1. Cable co can increase rate (look at contract)
2. Cable co might be paid off to rid people of PVR's.
3. $8/month will cost $350 in just under 2 years.

So, let me get this straight (5, Insightful)

daveschroeder (516195) | more than 9 years ago | (#11209073)

Windows XP Media Center Edition, a specific media center product, is a flop, and the articles you link to - which you say you agree with - talk generically about consumers not thinking about PCs in the living room or of computers as entertainment devices, but you think other commercial media center products - which are embodied by the idea of PCs in the living room or of computers as entertainment devices - are "thriving"? Especially when the articles - which you agree with - say that the problem with media centers is that, since they're a computer - a whole other computer, mind you - they're more complex, and normal[1] consumers will never even consider them as an entertainment center component?

Is there a disconnect here?

Actually, aside from whether or not it will be a commercial failure, Windows XP Media Center Edition 2005 actually works famously (have you ever tried it?), MUCH better than previous iterations of the product, and it supports multiple tuners (i.e., >2), lets you archive your recordings to CD or DVD, can support transmitting its content to any other PC, media center extender, or Xbox, etc. - not to mention that for a NORMAL person, it's essentially an integral part of Windows, gets updated along with the OS, and represents a major product from the majority platform, etc.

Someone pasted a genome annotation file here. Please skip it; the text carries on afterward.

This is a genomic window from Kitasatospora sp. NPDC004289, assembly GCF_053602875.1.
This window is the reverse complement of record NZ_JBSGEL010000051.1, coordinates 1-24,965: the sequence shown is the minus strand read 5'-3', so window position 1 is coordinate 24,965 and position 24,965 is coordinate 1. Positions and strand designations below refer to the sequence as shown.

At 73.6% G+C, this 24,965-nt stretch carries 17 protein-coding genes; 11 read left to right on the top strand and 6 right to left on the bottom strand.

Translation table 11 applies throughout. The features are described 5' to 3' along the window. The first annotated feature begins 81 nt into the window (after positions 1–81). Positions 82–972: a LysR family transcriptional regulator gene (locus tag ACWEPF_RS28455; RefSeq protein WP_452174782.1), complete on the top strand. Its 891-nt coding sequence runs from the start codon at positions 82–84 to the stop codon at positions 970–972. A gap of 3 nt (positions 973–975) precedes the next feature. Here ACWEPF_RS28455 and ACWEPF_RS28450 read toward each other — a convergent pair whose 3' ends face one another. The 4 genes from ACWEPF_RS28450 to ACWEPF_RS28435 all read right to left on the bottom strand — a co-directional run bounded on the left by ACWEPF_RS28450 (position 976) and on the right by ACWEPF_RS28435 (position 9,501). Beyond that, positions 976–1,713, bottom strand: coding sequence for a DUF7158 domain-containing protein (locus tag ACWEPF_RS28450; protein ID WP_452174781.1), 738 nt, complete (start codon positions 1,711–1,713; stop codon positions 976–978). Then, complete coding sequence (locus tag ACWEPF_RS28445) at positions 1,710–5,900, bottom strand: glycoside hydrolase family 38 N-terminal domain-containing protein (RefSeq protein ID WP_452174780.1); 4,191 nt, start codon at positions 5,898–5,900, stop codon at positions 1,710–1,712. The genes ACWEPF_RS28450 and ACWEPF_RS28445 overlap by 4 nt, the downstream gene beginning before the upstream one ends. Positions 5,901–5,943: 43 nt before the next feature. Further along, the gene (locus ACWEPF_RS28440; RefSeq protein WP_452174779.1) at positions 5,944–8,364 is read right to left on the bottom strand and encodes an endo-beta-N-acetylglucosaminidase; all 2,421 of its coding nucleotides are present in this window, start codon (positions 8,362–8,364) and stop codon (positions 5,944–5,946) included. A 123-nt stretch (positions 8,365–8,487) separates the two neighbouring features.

And, by the way, I absolutely loathe Microsoft and its business practices over the years in general, but let's at least be realistic here: you can't "agree" with those articles, especially Swann's, and then say that other media centers are "thriving".

[1] "Normal" here means, like, actually a normal person. Not slashdot readers. Not engadget readers. And frankly, not even savvy computer users.

Re:So, let me get this straight (-1, Troll)

Anonymous Coward | more than 9 years ago | (#11209116)

Let me guess, you also believe that the xbox is "actually doing pretty well"...

Fucking nimrod.

Re:So, let me get this straight (5, Insightful)

Megaweapon (25185) | more than 9 years ago | (#11209139)

In other words, random pundit predicts future slow sales of a MS product while competitors will thrive... AND SLASHDOT IS THERE! It's a good thing someone agrees with those articles, I wouldn't know how to react!

Windows MCE won't be "mainstream" product. (2, Insightful)

MtViewGuy (197597) | more than 9 years ago | (#11209252)

Mostly because it requires pretty expensive hardware to implement WinMCE.

I still see WinMCE has a relatively niche product until the hardware that can fully implment it get really cheap over the next few years.

Snapstream? (4, Interesting)

slavemowgli (585321) | more than 9 years ago | (#11209083)

Snapstream? Been there, done that, and found that it's even worse bloatware than what our friends in Redmond put out. Maybe it's changed by now (it's been a year or two for me), but I doubt it - if you have a company that seems to value bloat (for whatever reason), it's unlikely that future versions will contain less of it.

Re:Snapstream? (1)

Cylix (55374) | more than 9 years ago | (#11209175)

It's pretty much at the basics now.

Record, compress, view and channel guide.

Yeah its a little hefty code wise, but on the windows side of life there isn't that much in the way of competition.